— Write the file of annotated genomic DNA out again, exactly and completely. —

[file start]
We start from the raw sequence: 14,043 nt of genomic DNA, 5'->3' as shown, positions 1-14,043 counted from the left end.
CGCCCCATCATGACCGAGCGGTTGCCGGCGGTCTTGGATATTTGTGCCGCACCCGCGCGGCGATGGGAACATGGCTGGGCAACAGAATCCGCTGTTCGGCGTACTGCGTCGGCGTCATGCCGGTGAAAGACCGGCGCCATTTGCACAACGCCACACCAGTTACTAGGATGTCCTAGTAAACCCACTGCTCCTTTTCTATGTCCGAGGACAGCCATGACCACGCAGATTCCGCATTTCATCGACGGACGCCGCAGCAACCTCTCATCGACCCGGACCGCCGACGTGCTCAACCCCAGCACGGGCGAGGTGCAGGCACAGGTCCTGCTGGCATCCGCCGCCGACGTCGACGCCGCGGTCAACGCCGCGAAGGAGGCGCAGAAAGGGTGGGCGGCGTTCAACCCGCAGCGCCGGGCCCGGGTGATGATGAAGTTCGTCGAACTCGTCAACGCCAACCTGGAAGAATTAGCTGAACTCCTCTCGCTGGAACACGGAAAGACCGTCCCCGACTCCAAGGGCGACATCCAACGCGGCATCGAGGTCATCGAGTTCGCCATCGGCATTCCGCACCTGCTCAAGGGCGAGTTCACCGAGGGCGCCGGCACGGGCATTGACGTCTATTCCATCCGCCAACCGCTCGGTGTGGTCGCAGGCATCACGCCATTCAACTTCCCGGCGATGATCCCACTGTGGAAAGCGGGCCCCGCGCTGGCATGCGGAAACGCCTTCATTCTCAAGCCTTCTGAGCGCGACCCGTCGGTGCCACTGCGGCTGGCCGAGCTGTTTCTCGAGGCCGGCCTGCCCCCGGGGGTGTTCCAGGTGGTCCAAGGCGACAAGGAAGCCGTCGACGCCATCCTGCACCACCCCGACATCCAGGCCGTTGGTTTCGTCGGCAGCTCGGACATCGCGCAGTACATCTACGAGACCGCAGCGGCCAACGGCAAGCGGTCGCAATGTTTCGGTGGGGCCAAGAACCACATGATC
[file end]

We start from the raw sequence: 14,043 nt of genomic DNA, 5'->3' as shown, positions 1-14,043 counted from the left end.
CGCCCCATCATGACCGAGCGGTTGCCGGCGGTCTTGGATATTTGTGCCGCACCCGCGCGGCGATGGGAACATGGCTGGGCAACAGAATCCGCTGTTCGGCGTACTGCGTCGGCGTCATGCCGGTGAAAGACCGGCGCCATTTGCACAACGCCACACCAGTTACTAGGATGTCCTAGTAAACCCACTGCTCCTTTTCTATGTCCGAGGACAGCCATGACCACGCAGATTCCGCATTTCATCGACGGACGCCGCAGCAACCTCTCATCGACCCGGACCGCCGACGTGCTCAACCCCAGCACGGGCGAGGTGCAGGCACAGGTCCTGCTGGCATCCGCCGCCGACGTCGACGCCGCGGTCAACGCCGCGAAGGAGGCGCAGAAAGGGTGGGCGGCGTTCAACCCGCAGCGCCGGGCCCGGGTGATGATGAAGTTCGTCGAACTCGTCAACGCCAACCTGGAAGAATTAGCTGAACTCCTCTCGCTGGAACACGGAAAGACCGTCCCCGACTCCAAGGGCGACATCCAACGCGGCATCGAGGTCATCGAGTTCGCCATCGGCATTCCGCACCTGCTCAAGGGCGAGTTCACCGAGGGCGCCGGCACGGGCATTGACGTCTATTCCATCCGCCAACCGCTCGGTGTGGTCGCAGGCATCACGCCATTCAACTTCCCGGCGATGATCCCACTGTGGAAAGCGGGCCCCGCGCTGGCATGCGGAAACGCCTTCATTCTCAAGCCTTCTGAGCGCGACCCGTCGGTGCCACTGCGGCTGGCCGAGCTGTTTCTCGAGGCCGGCCTGCCCCCGGGGGTGTTCCAGGTGGTCCAAGGCGACAAGGAAGCCGTCGACGCCATCCTGCACCACCCCGACATCCAGGCCGTTGGTTTCGTCGGCAGCTCGGACATCGCGCAGTACATCTACGAGACCGCAGCGGCCAACGGCAAGCGGTCGCAATGTTTCGGTGGGGCCAAGAACCACATGATC